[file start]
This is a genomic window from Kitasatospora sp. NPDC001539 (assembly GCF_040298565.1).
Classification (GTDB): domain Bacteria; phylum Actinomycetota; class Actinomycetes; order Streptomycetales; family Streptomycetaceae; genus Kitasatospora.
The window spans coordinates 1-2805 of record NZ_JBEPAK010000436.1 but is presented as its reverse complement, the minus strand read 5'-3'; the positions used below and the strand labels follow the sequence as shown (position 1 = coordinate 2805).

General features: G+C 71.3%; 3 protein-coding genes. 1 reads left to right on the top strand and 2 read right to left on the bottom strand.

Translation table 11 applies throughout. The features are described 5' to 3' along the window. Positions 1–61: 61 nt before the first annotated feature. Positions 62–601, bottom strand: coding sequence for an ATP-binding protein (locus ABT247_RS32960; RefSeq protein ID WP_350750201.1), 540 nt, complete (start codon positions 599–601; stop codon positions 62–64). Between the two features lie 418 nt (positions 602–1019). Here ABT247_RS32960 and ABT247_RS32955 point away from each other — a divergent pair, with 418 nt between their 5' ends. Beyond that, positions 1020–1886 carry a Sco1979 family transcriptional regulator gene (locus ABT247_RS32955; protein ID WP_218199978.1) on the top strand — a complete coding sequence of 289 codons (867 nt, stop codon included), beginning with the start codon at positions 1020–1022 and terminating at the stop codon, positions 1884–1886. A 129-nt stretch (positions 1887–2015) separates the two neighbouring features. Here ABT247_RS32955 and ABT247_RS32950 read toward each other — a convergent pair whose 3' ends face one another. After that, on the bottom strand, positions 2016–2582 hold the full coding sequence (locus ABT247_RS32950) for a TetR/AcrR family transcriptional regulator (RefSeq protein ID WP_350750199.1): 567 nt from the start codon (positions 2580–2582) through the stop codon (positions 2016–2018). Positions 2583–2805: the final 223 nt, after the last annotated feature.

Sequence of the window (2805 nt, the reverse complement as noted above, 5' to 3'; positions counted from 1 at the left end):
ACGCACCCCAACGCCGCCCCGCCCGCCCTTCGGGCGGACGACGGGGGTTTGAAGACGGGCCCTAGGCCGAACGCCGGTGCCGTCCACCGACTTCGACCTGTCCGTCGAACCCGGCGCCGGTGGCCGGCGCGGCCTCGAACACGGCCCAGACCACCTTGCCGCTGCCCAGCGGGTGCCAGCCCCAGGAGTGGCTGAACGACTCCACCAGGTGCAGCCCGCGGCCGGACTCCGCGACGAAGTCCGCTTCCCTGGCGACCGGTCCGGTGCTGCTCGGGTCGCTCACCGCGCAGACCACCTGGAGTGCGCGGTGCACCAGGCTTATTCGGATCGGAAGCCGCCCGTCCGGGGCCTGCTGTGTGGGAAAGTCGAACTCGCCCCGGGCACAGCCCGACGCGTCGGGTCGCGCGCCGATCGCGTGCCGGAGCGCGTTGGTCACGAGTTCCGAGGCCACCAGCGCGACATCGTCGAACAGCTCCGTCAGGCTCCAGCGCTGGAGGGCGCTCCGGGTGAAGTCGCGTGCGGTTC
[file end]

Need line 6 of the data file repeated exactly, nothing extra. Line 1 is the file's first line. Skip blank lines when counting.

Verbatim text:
Sequence of the window (2805 nt, the reverse complement as noted above, 5' to 3'; positions counted from 1 at the left end):